What Are The Long-Term Effects of Alcoholism?

Long-term alcohol use can have a serious impact on the brain and body. This is especially true with heavy drinking habits. In general, the more heavily a person drinks over the long term, the greater the risk of negative side effects increases.

Over the long term, heavy drinking can cause serious physical complications like:

  • Damage to brain cells, lowering brain mass.
  • Liver damage.
  • Stomach and intestinal ulcers.
  • High blood pressure.
  • Decrease in male sperm production.
  • Low levels of vitamins and minerals like iron and vitamin B.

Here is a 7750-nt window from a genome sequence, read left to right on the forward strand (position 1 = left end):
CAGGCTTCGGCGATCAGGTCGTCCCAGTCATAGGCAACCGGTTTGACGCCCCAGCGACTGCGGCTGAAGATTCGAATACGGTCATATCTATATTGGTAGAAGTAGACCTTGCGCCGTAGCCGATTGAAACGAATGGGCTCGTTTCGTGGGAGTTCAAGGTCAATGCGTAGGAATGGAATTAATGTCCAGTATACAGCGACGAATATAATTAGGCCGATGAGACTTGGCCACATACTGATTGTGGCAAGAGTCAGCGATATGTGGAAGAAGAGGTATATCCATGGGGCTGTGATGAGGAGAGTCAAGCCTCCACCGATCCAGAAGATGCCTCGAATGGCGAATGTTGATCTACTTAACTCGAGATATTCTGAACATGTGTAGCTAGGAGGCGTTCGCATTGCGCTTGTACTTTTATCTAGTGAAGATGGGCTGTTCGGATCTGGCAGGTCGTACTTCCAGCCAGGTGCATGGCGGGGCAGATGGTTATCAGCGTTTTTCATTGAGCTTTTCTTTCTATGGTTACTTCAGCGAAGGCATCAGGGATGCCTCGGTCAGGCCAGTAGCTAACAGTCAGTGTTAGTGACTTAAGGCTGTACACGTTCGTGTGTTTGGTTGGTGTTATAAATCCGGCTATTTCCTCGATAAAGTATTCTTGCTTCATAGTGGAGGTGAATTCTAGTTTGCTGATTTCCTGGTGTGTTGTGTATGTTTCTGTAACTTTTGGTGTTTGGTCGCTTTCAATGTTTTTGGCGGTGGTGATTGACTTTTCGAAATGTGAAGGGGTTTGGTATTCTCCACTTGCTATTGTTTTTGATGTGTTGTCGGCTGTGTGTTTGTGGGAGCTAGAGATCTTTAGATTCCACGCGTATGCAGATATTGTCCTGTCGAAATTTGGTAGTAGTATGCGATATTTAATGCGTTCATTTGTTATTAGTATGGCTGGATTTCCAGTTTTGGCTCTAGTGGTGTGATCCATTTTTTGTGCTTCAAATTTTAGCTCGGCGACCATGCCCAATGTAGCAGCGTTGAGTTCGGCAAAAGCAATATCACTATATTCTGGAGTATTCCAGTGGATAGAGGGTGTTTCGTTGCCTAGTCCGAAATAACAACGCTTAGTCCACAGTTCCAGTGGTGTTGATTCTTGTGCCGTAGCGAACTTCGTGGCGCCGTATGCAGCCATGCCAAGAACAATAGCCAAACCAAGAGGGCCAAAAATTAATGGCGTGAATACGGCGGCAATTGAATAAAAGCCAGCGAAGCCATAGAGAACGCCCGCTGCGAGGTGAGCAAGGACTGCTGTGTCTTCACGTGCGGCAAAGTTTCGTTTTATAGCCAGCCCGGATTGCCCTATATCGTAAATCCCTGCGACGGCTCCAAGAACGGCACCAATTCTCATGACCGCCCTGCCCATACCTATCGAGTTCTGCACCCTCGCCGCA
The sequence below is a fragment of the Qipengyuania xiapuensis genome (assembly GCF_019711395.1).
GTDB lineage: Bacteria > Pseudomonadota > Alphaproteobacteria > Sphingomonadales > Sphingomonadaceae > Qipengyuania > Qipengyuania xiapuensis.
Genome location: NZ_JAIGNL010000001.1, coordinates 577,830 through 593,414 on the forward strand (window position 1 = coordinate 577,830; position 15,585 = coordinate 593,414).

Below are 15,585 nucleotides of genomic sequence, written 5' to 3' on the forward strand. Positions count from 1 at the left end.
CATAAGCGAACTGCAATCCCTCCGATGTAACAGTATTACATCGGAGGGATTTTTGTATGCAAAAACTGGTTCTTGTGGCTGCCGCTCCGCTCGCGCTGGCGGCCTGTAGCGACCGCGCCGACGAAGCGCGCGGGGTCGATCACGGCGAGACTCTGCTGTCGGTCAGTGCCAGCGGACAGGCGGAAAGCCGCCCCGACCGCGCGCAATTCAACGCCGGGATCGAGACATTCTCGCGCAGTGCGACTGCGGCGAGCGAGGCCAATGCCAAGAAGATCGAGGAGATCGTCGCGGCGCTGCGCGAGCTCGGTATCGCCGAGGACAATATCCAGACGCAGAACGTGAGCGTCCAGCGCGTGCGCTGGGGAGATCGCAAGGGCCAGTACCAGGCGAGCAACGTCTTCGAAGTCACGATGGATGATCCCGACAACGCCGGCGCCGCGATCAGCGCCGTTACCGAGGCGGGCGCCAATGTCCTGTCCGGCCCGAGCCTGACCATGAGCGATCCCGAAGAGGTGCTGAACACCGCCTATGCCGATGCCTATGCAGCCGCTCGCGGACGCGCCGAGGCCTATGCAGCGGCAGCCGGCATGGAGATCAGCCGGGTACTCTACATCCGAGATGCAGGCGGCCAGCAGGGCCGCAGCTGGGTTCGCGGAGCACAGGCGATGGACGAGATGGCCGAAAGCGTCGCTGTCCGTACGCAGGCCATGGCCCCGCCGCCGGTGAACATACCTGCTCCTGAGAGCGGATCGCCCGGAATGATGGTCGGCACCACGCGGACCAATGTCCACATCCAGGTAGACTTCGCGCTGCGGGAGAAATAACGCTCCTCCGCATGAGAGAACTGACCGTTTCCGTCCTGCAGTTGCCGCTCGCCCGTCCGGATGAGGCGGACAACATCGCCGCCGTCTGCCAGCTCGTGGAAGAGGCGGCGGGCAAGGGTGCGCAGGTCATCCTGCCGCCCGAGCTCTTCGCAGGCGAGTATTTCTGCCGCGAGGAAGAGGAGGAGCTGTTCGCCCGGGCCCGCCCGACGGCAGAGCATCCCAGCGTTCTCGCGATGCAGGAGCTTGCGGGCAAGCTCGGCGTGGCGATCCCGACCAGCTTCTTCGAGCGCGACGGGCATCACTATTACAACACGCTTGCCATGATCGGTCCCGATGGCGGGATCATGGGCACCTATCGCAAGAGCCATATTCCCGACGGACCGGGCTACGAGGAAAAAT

• A higher risk of some cancers.

How Many People Abuse Alcohol?

Alcohol is the most commonly abused substance in the United States.  Alcohol causes the brain to release unnaturally large amounts of the pleasure-causing chemical dopamine. After prolonged alcohol abuse, the brain begins to cease natural dopamine production.  Soon, the only way an individual who abuses alcohol can feel any sense of pleasure is by drinking.

Alcohol Abuse

What Are The Symptoms Of Alcohol Abuse?

Alcohol abuse can lead to a number of different problems. It can damage your liver, cause problems with your digestion, and make you more susceptible to infection. It can also lead to weight gain, high blood pressure, and an increased risk for certain types of cancer. In addition, alcohol abuse can impact your mental health, causing anxiety, depression, and memory problems. If you or someone you know is struggling with alcohol abuse, it is important to seek help. There are a variety of treatment options available, and with the right support, recovery is possible.